Remote Workers and the I-9 Process
By Marylou V. Fabbo - Skoler, Abbott & Presser, P.C.
November 8, 2018
The number of employees working virtually from just about anywhere is expected to continue to increase. Employees these days can work at home, Starbucks, or even in a park or at the beach. Many challenges arise from communicating across time zones, and some companies require employees to report to the physical office place from time-to-time. However, due to the nature of some businesses as well as technological advances, employees may be located in another state or across the country from their employers. There are certainly employees whom employers have only seen, at most, through Skype or videoconferencing. Still, employers must have valid and complete Form I-9s for all employees.
Employee Must Be Physically Present When Documents Examined
Within three business days after an employee’s first day of employment, the employee must present to the employer an original document or documents that show their identity and employment authorization. The employer’s document examiner must be physically present with the employee. That means that as of now, it is not permissible to complete the I-9 via email or video. The employer’s representative must be present with the employee when reviewing the document.
Authorized Representative Can Act on Employer’s Behalf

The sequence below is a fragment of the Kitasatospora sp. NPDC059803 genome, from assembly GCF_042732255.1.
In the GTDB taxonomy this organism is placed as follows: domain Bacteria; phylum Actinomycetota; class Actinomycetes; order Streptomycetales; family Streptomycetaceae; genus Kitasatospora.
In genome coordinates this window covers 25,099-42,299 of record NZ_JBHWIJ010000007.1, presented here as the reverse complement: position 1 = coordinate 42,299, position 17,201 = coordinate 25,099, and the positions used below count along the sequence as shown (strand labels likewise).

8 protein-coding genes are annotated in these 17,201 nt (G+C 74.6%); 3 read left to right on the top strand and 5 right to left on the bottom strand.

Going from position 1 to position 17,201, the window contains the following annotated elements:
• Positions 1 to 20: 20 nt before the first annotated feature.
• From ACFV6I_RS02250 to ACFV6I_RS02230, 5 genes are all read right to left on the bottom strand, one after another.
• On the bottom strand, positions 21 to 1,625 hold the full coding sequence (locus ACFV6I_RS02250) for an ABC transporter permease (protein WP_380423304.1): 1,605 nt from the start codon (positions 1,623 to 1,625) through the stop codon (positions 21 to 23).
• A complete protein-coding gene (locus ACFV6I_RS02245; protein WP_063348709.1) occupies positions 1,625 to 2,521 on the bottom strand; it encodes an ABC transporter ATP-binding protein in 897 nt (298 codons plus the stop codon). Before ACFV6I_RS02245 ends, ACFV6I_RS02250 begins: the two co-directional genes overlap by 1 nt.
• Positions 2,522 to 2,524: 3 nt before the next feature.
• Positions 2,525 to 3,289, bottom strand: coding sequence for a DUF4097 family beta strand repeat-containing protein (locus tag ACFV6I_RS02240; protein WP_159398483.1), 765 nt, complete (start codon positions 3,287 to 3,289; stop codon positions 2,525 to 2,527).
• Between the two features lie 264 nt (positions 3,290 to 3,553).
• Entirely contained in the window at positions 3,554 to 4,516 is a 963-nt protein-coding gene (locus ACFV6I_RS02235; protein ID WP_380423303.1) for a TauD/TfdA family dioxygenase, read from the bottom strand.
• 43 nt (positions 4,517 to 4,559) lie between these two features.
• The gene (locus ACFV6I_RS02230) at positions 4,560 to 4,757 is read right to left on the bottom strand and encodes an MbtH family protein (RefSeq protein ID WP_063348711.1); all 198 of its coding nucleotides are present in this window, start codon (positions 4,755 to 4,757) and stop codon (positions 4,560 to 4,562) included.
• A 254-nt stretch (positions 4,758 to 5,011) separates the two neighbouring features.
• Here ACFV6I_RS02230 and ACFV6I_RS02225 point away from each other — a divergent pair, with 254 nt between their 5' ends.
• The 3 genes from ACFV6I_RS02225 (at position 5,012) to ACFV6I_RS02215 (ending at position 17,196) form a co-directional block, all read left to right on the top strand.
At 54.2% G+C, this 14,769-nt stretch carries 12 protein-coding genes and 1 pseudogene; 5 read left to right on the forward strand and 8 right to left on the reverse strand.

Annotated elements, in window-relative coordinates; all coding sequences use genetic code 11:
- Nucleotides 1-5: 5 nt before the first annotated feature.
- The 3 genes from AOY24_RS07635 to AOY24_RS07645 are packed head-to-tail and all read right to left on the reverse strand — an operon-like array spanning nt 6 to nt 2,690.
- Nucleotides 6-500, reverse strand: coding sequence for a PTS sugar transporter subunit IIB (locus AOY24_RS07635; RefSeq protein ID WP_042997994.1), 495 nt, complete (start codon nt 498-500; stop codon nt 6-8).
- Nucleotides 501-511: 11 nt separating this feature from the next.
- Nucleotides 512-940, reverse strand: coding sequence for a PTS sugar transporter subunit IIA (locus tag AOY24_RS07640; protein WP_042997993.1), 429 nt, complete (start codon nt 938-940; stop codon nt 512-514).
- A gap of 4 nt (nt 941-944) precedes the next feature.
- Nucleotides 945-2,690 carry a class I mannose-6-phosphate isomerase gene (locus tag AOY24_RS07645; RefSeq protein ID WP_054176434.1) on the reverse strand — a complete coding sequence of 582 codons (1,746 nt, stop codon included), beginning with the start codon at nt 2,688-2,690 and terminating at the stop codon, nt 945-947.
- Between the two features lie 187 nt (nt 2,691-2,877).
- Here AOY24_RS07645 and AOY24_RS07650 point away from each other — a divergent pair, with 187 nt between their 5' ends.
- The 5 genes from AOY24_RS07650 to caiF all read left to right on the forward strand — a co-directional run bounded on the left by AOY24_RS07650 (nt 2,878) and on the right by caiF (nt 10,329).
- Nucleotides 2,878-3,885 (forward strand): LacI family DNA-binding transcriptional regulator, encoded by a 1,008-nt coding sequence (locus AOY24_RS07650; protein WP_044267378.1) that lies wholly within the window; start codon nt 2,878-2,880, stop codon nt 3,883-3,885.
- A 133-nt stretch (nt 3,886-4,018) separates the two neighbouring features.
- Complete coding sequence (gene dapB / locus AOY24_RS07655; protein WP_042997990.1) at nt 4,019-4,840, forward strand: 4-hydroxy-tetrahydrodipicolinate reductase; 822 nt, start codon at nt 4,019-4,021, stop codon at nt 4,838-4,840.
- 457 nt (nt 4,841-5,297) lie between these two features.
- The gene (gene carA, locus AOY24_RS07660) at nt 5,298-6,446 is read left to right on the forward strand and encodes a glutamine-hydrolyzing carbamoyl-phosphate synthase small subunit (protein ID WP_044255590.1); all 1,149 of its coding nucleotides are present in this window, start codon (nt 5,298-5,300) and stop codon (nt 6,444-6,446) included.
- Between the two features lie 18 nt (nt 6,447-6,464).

Employers may designate an authorized representative to fill out Forms I-9 on behalf of the company, including personnel officers, foremen, and agents. If there’s no company office anywhere near your remote worker, an employer may designate a third party, such as a notary public, to act as the authorized representative. The Department of Homeland Security does not require an employer to have a specific agreement with the authorized representative for Form I-9 purposes. After an employer finds someone to handle its I-9s, it has to make sure that the forms are completed properly and on time to avoid potential penalties or fines. If an authorized representative fills out a Form I-9 on an employer’s behalf, the employer is still liable for any violations in connection with the form or the verification process. Employers should review remotely-completed I-9s to make sure that correct documents were accepted and that no information is missing.
Skoler Abbott has contacts in just about every jurisdiction to assist you with completing the I-9 process for your out-of-state employees, performing I-9 audits, and responding to ICE audits.
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